The inflation rate registered a contraction in March by 0.4 percent annually and is expected to remain in the negative territory for the first half of 2017 as price hikes for electricity and fuel have been delayed for the second half of the year, while supply infrastructure repairs are conditional for further water price increases. The Citizen’s Account program, which aims to lessen the burden of the government’s fiscal consolidation on Saudis, was planned to launch in June and price hikes to take effect in July. However, it seems the government will postpone the deadline a couple of months as the final policies and regulations are yet to be completed. Meanwhile, the Food and Agriculture Organization (FAO) of the United Nations’ food price index has been registering annual declines since 2012. As the Saudi economy’s consumption relies heavily on imports, domestic food prices have been in the negative territory for 10 consecutive months. However, FAO’s food index has inflected towards the second half of 2016 which is expected to reflect on local prices going forward. Furthermore, rental prices have subdued, registering a gain of 1.0 percent during March as an expected outflow of expatriates from higher costs of living and the recent crackdown on illegal foreigners reduces demand.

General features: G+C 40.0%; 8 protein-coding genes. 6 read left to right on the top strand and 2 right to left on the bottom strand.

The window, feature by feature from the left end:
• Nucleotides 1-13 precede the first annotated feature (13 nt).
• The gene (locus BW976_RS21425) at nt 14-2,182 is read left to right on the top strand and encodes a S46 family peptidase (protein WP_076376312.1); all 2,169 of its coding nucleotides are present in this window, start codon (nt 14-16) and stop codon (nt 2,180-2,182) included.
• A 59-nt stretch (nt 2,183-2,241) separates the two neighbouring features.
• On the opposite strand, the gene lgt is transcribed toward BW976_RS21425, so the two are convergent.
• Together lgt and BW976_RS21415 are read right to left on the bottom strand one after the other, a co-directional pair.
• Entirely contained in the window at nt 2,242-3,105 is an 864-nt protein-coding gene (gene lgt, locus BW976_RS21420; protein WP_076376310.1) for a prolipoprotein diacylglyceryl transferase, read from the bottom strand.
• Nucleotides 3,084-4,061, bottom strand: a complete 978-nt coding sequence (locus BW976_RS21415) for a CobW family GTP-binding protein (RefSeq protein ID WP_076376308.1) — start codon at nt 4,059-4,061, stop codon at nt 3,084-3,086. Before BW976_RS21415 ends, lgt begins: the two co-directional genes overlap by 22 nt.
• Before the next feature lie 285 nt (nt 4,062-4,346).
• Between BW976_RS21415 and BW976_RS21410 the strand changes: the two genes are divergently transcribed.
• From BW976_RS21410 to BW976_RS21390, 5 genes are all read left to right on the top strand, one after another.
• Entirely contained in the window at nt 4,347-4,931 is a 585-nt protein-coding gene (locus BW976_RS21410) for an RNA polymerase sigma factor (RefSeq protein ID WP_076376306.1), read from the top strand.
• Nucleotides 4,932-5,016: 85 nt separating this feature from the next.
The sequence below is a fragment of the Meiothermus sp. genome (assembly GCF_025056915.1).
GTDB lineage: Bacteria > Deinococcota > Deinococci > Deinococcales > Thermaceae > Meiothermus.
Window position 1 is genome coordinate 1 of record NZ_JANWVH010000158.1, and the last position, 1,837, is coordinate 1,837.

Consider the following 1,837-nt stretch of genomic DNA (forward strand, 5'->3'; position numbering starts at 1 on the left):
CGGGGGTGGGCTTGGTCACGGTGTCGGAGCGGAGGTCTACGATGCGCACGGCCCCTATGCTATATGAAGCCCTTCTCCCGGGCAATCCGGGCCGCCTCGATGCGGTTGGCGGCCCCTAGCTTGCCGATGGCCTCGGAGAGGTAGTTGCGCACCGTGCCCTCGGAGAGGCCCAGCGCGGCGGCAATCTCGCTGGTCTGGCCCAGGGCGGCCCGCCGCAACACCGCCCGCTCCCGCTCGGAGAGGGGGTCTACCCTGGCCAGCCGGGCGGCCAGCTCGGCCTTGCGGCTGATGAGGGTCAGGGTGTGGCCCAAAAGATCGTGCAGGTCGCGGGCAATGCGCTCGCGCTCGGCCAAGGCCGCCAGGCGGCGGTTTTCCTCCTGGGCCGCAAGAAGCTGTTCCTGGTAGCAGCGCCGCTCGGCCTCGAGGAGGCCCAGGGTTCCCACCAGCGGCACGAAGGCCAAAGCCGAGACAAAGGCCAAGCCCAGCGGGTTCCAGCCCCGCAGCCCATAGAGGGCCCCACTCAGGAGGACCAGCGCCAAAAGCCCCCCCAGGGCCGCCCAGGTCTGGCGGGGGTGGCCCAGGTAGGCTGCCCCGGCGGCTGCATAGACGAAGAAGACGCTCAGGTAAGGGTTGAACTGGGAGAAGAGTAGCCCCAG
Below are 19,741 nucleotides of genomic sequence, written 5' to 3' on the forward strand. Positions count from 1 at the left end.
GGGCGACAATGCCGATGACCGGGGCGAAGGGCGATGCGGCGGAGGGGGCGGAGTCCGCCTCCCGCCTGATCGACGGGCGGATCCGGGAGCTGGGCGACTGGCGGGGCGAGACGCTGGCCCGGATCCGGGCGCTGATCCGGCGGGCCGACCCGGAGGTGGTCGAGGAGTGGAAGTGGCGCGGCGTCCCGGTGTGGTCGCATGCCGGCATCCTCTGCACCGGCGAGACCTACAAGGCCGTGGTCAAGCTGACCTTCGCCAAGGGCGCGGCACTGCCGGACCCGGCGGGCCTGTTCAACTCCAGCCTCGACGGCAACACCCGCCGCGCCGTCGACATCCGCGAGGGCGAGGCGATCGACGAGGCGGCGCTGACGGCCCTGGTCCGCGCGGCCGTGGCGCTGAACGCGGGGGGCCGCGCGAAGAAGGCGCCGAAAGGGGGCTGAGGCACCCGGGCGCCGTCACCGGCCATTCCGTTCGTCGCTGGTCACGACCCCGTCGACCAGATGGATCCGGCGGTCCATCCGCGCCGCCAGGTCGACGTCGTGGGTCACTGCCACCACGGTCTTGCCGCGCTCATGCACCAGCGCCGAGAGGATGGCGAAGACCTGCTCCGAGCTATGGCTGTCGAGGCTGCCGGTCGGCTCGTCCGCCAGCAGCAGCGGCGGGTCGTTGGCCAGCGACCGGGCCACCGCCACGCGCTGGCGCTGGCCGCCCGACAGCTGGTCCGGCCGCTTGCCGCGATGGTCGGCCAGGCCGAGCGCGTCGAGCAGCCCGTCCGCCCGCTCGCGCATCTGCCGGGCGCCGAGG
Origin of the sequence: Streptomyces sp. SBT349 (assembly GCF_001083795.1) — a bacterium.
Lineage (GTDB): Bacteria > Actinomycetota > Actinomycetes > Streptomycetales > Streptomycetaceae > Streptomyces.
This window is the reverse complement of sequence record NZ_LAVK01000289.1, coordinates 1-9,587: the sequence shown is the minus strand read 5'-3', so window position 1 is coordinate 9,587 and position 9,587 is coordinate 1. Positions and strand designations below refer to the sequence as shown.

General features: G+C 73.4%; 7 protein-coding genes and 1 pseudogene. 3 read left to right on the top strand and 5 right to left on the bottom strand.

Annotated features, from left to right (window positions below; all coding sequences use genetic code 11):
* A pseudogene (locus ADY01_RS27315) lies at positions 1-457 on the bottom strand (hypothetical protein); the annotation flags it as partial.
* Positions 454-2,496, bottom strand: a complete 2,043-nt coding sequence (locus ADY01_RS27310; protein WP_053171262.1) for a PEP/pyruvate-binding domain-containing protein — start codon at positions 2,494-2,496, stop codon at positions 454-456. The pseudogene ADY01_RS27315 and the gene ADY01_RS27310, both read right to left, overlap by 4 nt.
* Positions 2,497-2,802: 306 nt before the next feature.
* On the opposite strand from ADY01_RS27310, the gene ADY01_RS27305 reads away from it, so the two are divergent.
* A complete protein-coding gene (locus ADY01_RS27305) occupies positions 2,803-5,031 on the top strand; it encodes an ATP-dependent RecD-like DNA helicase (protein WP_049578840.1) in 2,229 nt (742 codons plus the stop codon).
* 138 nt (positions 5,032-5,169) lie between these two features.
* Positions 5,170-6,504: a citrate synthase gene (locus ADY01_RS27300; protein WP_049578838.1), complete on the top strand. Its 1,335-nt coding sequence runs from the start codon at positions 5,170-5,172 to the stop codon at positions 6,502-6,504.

Capital Markets: Profitability Supported by Base Effects

On the global front, equities had maintained their upside momentum, with the benchmark indices for the world, G7 and emerging markets respectively registering year to date gains of around 8 percent, 10 percent and 17 percent, according to the MSCI World indices. Tadawul’s disconnect from its international counterparts continued with the headline index registering a year to date decline of around 5 percent, with 15 out of the 20 subsectors in the negative territory.